I’m not sure of their actual name, but imagine a cockroach, that gets about three inches long, and FLIES. Then imagine it hosts a demeanor of an attack missile. Sometimes when you come upon one and startle it, it will actually run away. Other times, it will come AT you. It’ll get stuck in your hair, hang onto your shirt, and otherwise make you dance around hitting yourself like a maniac only to leave you with the creepy-crawlies for the rest of the day.

I mean…

Not familiar with a tree roach? This was the best photo I could snag of the fellow.

Or, for easier viewing, I found a funny post by another Texas-transplant here – with much better visual aids.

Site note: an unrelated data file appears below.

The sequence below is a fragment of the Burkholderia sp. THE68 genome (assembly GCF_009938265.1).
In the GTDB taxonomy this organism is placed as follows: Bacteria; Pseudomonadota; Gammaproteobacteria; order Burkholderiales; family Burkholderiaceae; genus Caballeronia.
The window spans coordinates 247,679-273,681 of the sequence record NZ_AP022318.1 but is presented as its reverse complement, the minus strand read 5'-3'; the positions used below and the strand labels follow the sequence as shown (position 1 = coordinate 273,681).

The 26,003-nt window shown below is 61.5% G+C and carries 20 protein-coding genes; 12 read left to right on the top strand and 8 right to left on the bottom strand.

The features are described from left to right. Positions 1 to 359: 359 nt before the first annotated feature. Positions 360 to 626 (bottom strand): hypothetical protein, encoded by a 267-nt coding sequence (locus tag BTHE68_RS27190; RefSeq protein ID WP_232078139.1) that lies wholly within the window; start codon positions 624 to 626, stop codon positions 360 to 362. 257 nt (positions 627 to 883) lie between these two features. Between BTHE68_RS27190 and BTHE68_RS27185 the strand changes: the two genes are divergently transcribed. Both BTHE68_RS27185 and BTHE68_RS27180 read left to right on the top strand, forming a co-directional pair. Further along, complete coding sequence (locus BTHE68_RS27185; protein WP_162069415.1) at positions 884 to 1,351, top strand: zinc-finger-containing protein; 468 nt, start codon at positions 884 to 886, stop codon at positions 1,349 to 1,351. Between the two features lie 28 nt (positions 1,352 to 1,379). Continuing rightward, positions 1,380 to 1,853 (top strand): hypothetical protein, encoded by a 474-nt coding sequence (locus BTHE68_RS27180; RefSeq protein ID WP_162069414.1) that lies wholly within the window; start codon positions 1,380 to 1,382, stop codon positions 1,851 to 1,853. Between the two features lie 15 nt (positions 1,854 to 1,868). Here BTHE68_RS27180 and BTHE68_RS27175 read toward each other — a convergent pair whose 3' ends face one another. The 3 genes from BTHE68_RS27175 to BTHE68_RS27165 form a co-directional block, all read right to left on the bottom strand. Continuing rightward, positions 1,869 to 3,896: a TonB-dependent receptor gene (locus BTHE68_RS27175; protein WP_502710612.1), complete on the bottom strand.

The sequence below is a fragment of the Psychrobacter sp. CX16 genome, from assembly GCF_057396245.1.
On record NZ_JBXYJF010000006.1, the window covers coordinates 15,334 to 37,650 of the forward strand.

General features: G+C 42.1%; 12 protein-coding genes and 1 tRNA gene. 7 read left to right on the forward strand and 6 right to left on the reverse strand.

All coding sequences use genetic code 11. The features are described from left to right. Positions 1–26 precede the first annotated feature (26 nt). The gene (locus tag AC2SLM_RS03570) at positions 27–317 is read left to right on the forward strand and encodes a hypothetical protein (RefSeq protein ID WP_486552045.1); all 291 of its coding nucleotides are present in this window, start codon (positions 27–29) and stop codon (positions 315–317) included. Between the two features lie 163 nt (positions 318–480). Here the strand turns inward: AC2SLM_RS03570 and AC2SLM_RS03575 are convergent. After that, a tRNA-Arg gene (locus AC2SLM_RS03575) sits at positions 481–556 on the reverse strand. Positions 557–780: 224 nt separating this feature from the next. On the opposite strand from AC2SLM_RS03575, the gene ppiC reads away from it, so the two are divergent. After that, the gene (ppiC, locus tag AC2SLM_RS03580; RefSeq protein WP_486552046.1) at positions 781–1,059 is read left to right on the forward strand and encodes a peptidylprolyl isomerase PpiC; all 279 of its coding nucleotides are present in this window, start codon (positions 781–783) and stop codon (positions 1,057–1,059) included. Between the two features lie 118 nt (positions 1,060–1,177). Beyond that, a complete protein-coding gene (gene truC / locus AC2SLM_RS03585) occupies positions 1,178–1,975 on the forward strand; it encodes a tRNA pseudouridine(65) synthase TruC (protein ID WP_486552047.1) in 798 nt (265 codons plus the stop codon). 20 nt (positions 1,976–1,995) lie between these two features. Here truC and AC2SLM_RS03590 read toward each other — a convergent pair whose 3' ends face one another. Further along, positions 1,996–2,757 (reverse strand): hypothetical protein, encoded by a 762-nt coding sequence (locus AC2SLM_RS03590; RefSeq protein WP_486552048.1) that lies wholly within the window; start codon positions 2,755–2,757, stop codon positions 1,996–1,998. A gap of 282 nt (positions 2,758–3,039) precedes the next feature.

And then there’s the Case of the Creepy Sweet Potato. Fiber issues? Drought issues? Bug issues? What’s your guess?

We’ll finish this Creature Feature with a wonderfully ancient-looking caterpillar. It reminds me of both The Neverending Story, Chinese dragons, and Alice in Wonderland. Have you guessed yet?

It’s the happy-looking Giant Swallowtail Caterpillar.

See that charming smile?

I put him back on the potted orange tree where I’d found him. DH says he’ll be evicted if he takes more than his fair share. I went to check on him a few days later to discover that he had a new little friend of the same kind, and he himself had more than doubled in size.

In my brief reading to research this caterpillar, it became obvious that they like citrus trees. Why he and his brother selected the orange over the lime, I couldn’t say. Mimosas over margaritas, perhaps?

What looks like a squash bug, but maybe isn’t?

Imagine a squash bug. Or a giant stink bug. Or a huge box elder.